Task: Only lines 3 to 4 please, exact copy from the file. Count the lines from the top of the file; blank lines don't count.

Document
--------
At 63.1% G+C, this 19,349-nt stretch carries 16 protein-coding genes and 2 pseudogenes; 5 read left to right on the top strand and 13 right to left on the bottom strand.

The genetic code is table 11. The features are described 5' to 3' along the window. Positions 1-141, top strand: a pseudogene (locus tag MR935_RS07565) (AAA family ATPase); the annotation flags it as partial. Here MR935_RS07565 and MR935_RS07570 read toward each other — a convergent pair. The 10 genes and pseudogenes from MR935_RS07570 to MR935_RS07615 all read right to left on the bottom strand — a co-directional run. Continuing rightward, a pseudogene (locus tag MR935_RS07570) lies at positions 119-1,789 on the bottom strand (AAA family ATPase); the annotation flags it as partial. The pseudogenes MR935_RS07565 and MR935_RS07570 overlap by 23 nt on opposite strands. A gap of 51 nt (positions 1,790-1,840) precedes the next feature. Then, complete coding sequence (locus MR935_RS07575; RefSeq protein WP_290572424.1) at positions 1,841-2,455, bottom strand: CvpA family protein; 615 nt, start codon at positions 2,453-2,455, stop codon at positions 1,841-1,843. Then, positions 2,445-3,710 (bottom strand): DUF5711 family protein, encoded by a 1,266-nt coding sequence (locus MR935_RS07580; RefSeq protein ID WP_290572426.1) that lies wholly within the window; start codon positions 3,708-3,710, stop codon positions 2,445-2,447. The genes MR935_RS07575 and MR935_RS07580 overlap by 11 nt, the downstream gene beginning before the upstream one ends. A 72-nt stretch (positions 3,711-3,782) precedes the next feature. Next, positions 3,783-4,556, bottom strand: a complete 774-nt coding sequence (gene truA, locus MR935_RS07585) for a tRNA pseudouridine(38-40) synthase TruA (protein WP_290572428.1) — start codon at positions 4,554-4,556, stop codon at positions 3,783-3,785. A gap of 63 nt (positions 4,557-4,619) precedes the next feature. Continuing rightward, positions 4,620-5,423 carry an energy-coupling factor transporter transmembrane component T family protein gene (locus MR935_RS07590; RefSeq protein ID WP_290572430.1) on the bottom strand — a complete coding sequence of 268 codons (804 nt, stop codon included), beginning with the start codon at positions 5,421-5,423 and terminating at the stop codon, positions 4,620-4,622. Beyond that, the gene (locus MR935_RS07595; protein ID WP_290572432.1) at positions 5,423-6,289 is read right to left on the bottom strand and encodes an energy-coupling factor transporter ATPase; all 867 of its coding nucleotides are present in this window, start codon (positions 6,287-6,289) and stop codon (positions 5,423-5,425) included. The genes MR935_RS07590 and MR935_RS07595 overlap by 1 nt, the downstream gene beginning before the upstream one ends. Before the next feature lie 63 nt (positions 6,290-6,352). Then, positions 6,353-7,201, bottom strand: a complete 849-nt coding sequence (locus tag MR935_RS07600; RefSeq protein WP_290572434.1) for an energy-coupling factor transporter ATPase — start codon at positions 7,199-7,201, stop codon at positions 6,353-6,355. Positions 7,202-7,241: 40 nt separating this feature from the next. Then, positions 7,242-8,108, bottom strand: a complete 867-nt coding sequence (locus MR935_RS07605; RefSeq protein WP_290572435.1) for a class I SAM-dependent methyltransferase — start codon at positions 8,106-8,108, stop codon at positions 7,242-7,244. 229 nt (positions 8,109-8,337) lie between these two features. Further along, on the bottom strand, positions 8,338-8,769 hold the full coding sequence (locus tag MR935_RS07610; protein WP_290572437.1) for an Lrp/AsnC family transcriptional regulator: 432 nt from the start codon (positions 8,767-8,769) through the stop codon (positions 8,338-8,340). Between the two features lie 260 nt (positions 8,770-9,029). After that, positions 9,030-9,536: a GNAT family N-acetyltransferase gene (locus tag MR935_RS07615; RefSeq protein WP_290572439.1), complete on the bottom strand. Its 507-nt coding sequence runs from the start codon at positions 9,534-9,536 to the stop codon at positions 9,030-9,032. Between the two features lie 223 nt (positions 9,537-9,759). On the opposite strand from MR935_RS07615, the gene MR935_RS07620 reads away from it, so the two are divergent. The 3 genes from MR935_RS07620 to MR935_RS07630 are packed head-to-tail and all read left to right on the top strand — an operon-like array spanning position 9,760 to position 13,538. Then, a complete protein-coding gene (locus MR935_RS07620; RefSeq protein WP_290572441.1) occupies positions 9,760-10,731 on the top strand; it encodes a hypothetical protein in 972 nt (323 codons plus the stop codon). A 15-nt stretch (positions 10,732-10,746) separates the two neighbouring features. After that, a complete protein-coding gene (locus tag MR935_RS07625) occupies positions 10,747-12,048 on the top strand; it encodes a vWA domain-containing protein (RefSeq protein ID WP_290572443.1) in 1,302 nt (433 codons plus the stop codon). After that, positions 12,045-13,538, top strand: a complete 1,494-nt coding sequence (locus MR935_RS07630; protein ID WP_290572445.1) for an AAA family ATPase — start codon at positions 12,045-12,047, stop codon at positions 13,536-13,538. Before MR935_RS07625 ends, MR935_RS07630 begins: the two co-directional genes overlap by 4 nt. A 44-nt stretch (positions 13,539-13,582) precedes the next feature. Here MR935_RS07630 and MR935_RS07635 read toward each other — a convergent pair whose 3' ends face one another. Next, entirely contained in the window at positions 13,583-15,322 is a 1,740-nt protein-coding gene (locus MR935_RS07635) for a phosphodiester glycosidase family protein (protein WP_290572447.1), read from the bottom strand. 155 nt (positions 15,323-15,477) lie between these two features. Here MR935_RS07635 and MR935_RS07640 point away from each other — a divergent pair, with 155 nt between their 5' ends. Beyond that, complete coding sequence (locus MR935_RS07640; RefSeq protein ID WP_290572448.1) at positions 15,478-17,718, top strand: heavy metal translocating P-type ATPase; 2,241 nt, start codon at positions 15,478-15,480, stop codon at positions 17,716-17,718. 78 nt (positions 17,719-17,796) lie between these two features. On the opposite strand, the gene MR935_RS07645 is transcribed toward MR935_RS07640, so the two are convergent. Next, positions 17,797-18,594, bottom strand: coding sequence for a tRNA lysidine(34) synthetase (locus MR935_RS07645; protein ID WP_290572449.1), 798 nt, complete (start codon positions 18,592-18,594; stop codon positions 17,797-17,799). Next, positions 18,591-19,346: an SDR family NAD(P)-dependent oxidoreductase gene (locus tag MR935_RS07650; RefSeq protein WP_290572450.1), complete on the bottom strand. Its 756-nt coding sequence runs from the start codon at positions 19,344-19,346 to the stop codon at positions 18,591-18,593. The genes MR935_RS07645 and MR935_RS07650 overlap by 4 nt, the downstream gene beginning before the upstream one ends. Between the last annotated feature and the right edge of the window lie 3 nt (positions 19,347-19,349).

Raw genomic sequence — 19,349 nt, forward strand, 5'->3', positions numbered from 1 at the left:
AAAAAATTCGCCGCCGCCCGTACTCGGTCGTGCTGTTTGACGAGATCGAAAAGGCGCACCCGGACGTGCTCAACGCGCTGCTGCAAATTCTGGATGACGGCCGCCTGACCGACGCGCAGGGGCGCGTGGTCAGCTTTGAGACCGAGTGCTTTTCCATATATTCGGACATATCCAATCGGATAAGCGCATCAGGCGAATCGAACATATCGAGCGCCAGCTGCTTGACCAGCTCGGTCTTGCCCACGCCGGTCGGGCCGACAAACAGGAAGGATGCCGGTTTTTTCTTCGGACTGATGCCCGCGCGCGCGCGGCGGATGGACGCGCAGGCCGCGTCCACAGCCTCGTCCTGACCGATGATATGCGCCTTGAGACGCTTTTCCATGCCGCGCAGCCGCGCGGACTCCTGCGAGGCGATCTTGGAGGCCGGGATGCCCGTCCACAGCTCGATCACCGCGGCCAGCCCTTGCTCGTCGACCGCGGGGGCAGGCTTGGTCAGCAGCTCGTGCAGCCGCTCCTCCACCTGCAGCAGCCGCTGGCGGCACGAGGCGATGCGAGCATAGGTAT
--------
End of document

Raw genomic sequence — 19,349 nt, forward strand, 5'->3', positions numbered from 1 at the left:
AAAAAATTCGCCGCCGCCCGTACTCGGTCGTGCTGTTTGACGAGATCGAAAAGGCGCACCCGGACGTGCTCAACGCGCTGCTGCAAATTCTGGATGACGGCCGCCTGACCGACGCGCAGGGGCGCGTGGTCAGCTTTGAGACCGAGTGCTTTTCCATATATTCGGACATATCCAATCGGATAAGCGCATCAGGCGAATCGAACATATCGAGCGCCAGCTGCTTGACCAGCTCGGTCTTGCCCACGCCGGTCGGGCCGACAAACAGGAAGGATGCCGGTTTTTTCTTCGGACTGATGCCCGCGCGCGCGCGGCGGATGGACGCGCAGGCCGCGTCCACAGCCTCGTCCTGACCGATGATATGCGCCTTGAGACGCTTTTCCATGCCGCGCAGCCGCGCGGACTCCTGCGAGGCGATCTTGGAGGCCGGGATGCCCGTCCACAGCTCGATCACCGCGGCCAGCCCTTGCTCGTCGACCGCGGGGGCAGGCTTGGTCAGCAGCTCGTGCAGCCGCTCCTCCACCTGCAGCAGCCGCTGGCGGCACGAGGCGATGCGAGCATAGGTAT